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Author Topic: Learning to climb trad  (Read 892 times)

Jeff

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Re: Learning to climb trad
« Reply #30 on: August 27, 2010, 07:31:53 PM »

Dave, does BD make a proper sized spatula for the "pancake flip"? Inquiring minds...  ;D
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lucky luke

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Re: Learning to climb trad
« Reply #31 on: November 22, 2010, 11:31:43 AM »

Hey, looking for suggestions on how to begin climbing trad without a mentor available. This summer was my first summer climbing outside (all top-roping), and the more I climb the more my desire to climb multi-pitch grows resulting in the realization that I need to get around to learning to climb trad.

I learned without mentor. There was few good climber in Quebec when I learned and it hapened often that I was the only party on three cliff as big as cathedral. When you look at the evolution of equipment, you have the pins (piton), the bolt boat in england, the first stopper, stopper with camming effect, hex with a camming effect, tricam and, when you put two tricam back to back, you have a cam. So, we have an evolution from bolt boat to cam ...and from pitons to bolt. Bolt are not a sport part of equipment, but in the line of the evolution of trad.

So: I place my stopper so I climb trad is false. There is many other kind of protection that people never use because they are too complicated. Keep it simple. Actually, the use of the equipment is so simple that a stupid climber like me can understand how they work.

The real meaning of trad is in the strategy to climb the cliff. In Quebec, I just have a line in a photo and a number 5.7. I had to climb a cliff of 400 meters with a partner who know less than me and nobody around to save my ass. Stategy, fall factor, evaluation of the solidity of the rock are somethink that can not be teach, but you can learn it only by looking at an experience climber. At cathedral, they have those climber who climb 5.8 or 5.9 with a lot of experience and the desire to climb.
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bentleyclimber

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Re: Learning to climb trad
« Reply #32 on: November 22, 2010, 11:45:05 AM »

Funny to see this thread revived. Over the past three months I've read everything I could and taught myself to lead. I've only led 50-60 pitches of trad (mostly single pitch with the addition of one gunks trip and one whitehorse trip) and am starting to feel a bit more comfortable. That said, I made one of my biggest mistakes yet on saturday, I let my ego get the best of me and ran it out more than was needed at the end (Zipper, Red Rocks MA) and slipped a foot causing me to whip a solid 20 feet onto a blue tcu. I looked up very happy that the cam held and then at my belayer and she was nearly in tears. Was a good experience, though not one I'd like to repeat to soon.
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MAmedic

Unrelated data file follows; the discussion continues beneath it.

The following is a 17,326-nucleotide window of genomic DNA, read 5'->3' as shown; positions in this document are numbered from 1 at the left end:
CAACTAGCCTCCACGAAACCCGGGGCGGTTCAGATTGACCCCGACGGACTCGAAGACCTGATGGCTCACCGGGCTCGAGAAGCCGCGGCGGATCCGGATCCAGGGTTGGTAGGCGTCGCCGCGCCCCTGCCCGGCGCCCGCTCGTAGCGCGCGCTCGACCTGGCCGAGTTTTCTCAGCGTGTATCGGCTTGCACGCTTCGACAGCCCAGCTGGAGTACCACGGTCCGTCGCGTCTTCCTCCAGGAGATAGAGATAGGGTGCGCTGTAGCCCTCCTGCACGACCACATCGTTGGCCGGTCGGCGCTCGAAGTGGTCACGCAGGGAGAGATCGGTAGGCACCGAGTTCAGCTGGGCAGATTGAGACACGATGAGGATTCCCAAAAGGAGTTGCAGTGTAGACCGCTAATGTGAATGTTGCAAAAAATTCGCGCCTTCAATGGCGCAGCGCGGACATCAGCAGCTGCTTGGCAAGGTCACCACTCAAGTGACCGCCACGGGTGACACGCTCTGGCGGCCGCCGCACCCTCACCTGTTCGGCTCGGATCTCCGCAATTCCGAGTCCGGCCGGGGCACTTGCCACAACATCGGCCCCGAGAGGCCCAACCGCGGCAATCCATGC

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Re: Learning to climb trad
« Reply #33 on: November 22, 2010, 12:12:57 PM »

Whipper on the Zipper! Glad to hear your ok.  That has been a first or early trad lead for climbers for on the Northshore for a long time.  One word of caution, be careful what gear you place near the top.  I saw the aftermath of someone placing a cam under the little (formerly) expando flake at the top of the climb.  she whipper, cam broke the rock, she fell.  The person teaching her how to place gear didnt mention how much force caming force is.  Try it on all passive gear sometime.  Its a great experience.
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Nick D

lucky luke

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Re: Learning to climb trad
« Reply #34 on: December 04, 2010, 08:50:32 PM »

That said, I made one of my biggest mistakes yet on saturday, I let my ego get the best of me and ran it out more than was needed at the end (Zipper, Red Rocks MA) and slipped a foot causing me to whip a solid 20 feet onto a blue tcu.

20 feet, so you was at 10 feet over your pro. Quite natural for a trad climber. If you try ant's line, the crux is protectable, but you lost a lot of energy and have to be take on your cam if you are not strong enought. The game is to push and place a pro at ten or more feet over the crux. Is it a mistake?

In one case, you lost power, on the other you have a longer fall and more fun and proudness if you succeed. Notice that you fall in the air, without chances to be on a ledge. It is a decision that a person have to take. if I feel weak, I will put more pro because I can not control the situation, if I am in good shape, I will plan where to jump without pro. Same person, two different situation, that is the game of trad, no rules to follow like a line of bolt, just decision.

If this can help you, try to do aid climbing. You are going to be more confident on your pro. if you climb some hard aid, where two or three pro are questionable in a row, you are going to be more aware of the possibility of a fall. real couragfe is when you know the danger and use your skill to make it safe, not to ignore the danger to be bolt
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